ANALYSIS: Strong Q2 buoys US airlines' outlook

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US airlines mostly reported stronger year-on-year second quarter results, and expect the strength to continue into the third quarter.

Mainline carriers Delta Air Lines and American Airlines Group - the latter now stronger after combining with US Airways - posted the highest operating profits with $1.6 billion and $1.4 billion respectively.

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Their peer United Airlines, after widening its first quarter operating loss, beat analysts' expectations with an operating profit of $906 million in the second quarter. United chief executive Jeff Smisek called the profit "progress" but acknowledges that work still needs to be done as the carrier continues to underperform following its merger with Continental Airlines in 2012.

In the low-cost category, Southwest Airlines, JetBlue Airways and Spirit Airlines all reported record second quarter showings. Southwest's operating revenues of $5 billion were a record for the period, while JetBlue's $1.5 billion in revenues were also an all-time high for the quarter. Spirit reported $499 million in operating revenue, up 23% year-on-year.

Not all US carriers reported similar strength in their second quarter performances. Regional carrier SkyWest posted its second quarterly loss in a row, blaming "financial bleeding" at subsidiary ExpressJet Airlines. Regional peer Republic Airways Holdings was profitable, having benefited from the upgauging to larger regional jets from 50-seaters.

US airlines largely expressed optimism on revenue strength in the third quarter. Delta chief executive Richard Anderson says the airline will post "even better results" in the current period. American expects a hit to its passenger unit revenues in the second half of 2014 due to drastic cuts to its Venezuela capacity. The Oneworld carrier expects system passenger revenue per available seat mile (PRASM) to grow 1-3% in the third quarter, compared with 2-4% at both Delta and United.

United credited its revenue generating and cost reduction programmes for the improved guidance.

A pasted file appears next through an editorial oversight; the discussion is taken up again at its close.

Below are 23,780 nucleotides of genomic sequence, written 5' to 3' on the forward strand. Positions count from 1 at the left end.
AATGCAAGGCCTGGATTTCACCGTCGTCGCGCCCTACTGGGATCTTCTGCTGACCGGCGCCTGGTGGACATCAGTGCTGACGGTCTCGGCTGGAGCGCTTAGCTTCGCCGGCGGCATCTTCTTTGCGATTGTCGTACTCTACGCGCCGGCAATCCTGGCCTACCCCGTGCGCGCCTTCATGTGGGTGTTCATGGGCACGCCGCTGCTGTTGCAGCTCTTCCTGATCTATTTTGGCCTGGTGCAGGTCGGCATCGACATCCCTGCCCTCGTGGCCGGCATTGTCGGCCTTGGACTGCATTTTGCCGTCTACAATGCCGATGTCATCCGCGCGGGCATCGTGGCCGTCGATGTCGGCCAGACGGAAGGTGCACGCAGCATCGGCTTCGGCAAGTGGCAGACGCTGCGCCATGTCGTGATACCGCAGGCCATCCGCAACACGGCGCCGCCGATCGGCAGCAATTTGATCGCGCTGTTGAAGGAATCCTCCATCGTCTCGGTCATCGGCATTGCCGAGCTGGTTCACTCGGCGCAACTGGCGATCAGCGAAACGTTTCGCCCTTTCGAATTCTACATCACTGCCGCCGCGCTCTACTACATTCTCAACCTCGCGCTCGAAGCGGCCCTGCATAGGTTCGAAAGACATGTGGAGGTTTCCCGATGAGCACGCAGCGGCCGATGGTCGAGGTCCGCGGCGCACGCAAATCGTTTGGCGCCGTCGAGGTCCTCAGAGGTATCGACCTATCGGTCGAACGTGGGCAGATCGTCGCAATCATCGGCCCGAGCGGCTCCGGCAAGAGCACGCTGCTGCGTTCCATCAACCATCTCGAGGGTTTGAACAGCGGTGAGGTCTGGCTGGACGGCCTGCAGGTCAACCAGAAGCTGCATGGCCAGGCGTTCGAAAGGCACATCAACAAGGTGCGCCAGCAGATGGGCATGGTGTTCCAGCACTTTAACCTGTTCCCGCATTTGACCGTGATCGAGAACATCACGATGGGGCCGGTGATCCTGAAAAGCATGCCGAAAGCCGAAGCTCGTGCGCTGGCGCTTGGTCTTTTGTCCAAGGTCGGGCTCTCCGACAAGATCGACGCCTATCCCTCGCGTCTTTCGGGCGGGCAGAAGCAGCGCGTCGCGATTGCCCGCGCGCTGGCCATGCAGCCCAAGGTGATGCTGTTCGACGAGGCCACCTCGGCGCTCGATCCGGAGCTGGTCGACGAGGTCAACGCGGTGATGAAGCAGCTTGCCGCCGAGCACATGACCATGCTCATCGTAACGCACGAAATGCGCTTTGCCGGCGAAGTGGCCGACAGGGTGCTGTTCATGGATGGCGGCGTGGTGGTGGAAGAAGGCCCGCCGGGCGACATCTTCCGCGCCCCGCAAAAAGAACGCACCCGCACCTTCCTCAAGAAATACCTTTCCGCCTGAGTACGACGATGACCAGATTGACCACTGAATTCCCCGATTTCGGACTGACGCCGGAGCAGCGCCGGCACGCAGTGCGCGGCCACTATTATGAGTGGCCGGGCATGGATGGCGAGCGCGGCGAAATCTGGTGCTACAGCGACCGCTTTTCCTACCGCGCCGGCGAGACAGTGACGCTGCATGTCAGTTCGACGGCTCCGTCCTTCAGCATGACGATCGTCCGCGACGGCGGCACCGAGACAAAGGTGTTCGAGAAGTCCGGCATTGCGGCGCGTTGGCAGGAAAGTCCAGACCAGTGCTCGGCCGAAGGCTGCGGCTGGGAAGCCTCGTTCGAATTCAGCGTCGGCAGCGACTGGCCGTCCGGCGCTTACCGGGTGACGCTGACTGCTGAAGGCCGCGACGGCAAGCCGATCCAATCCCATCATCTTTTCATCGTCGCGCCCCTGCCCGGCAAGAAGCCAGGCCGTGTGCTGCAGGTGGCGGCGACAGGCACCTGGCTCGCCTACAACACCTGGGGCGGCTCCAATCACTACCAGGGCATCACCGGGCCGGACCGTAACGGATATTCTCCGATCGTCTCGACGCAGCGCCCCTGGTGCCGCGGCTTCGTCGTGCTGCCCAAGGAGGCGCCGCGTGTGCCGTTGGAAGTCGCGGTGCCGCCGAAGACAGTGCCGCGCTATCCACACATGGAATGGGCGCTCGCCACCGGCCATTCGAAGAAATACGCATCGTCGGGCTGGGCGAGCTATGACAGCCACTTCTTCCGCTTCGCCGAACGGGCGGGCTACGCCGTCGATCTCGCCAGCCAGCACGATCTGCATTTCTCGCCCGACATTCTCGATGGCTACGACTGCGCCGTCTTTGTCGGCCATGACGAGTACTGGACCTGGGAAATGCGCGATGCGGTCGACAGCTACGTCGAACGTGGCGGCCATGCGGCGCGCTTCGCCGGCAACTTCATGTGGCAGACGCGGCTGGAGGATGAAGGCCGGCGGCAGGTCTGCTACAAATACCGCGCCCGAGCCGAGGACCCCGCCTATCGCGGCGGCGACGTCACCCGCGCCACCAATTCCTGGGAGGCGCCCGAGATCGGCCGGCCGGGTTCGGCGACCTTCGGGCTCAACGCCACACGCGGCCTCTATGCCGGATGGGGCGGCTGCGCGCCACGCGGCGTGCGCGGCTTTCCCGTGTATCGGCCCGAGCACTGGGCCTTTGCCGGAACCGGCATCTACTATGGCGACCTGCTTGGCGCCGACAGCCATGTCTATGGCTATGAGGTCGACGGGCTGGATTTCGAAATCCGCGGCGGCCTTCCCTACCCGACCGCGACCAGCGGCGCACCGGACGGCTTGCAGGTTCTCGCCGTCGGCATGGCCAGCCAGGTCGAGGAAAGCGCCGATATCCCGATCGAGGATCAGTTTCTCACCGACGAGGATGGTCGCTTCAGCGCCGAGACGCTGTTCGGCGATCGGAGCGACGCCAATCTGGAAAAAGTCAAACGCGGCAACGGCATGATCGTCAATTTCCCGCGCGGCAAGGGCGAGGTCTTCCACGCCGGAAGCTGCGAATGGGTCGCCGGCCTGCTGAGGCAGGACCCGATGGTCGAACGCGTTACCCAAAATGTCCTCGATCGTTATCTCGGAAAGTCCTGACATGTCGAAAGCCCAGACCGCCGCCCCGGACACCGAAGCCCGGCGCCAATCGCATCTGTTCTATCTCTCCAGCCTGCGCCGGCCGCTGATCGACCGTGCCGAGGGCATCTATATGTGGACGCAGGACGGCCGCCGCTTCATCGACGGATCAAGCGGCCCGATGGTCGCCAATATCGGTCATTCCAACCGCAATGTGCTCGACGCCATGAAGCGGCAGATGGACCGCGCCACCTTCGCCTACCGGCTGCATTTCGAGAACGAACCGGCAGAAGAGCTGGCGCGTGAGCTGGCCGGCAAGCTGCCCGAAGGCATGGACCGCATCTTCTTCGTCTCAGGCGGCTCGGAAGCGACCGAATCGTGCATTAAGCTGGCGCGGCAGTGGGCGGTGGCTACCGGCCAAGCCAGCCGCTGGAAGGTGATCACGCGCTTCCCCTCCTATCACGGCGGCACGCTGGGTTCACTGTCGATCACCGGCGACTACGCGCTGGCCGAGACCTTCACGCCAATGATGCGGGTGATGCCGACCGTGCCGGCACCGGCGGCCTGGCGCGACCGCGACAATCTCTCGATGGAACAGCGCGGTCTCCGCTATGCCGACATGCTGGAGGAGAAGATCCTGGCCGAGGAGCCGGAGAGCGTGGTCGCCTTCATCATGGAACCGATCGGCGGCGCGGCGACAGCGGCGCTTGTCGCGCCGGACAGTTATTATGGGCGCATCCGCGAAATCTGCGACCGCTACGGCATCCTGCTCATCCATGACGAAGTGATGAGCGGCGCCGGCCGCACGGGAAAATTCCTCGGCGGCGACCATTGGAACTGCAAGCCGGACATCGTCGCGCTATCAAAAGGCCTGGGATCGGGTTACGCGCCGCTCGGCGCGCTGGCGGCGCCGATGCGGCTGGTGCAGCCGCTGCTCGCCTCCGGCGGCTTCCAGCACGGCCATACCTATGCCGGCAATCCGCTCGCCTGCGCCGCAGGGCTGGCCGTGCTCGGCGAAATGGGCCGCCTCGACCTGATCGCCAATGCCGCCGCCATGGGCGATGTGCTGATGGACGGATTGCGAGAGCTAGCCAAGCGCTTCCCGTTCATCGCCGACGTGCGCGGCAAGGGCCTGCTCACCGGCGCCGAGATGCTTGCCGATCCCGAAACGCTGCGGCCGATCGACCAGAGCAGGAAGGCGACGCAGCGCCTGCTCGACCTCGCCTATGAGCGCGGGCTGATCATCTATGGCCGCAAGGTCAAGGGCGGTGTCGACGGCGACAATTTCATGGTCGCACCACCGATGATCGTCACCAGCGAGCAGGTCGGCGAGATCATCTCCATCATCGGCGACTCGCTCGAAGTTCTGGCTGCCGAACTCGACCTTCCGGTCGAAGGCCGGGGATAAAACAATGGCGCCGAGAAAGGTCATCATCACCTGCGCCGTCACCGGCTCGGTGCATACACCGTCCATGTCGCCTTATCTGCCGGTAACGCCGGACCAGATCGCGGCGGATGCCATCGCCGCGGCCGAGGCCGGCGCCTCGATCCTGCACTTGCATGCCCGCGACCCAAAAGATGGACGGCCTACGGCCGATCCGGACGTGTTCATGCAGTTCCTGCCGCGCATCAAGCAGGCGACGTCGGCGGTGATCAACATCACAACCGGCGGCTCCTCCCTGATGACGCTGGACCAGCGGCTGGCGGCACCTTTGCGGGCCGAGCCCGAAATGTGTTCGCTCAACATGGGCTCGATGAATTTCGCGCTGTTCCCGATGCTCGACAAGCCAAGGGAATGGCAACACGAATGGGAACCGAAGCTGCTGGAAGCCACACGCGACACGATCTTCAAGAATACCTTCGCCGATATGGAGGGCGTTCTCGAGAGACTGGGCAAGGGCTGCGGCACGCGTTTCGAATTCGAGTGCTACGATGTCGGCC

Among the low-cost carriers, Spirit says it expects the third quarter to be "good" but was quick to note that seven new aircraft deliveries that will arrive later this year are coming at a weaker period in terms of seasonality. "Unusually strong" unit revenues in the third quarter of 2013 will also lead to a tough comparison for the same period this year, said Spirit chief executive Ben Baldanza.

Southwest reported a strong outlook for the third quarter, forecasting that PRASM will grow around 3% year-on-year, while JetBlue estimated a 2-3% PRASM growth in the period.

For some other airlines, the outlook is not as rosy. Alaska Air Group, which does not provide PRASM guidance, warned of lower than expected growth for the metric due to pressure resulting from a significant amount of capacity it is adding at Seattle to defend against competition from Delta.

Republic says its third quarter pre-tax margin is expected to be lower than in the second quarter, as it continues to work on cutting costs.

On the cost side, US carriers continue to exercise discipline on keeping expenses in check. Delta expects cost per available seat mile (CASM) excluding fuel and special items to stay flat or grow up to 2% in the third quarter, while United forecasts that this will grow 1-2% - in line with its goal of keeping cost growth below 2%.

Labour costs and other expenses are expected to contribute to higher CASM in the third quarter for some airlines, such as Spirit, where the metric is forecasted to be up 1.7-2.7%. Spirit chief financial officer Ted Christie attributes the hike to the hiring and training of flight crew for the seven additional A320s that will join the airline's fleet later this year.

New labour agreements, higher maintenance costs and capacity cuts will contribute to higher mainline CASM excluding fuel and special items in the fourth quarter for American, which now expects a 1-3% increase - two percentage points higher than previous guidance. Mainline CASM excluding fuel and items remain unchanged at 1-3% growth in the third quarter.

At JetBlue, higher pilot compensation and costs related to new pilot rest rules will drive three quarters of an expected 1-3% increase in CASM excluding fuel and profit sharing in the third quarter.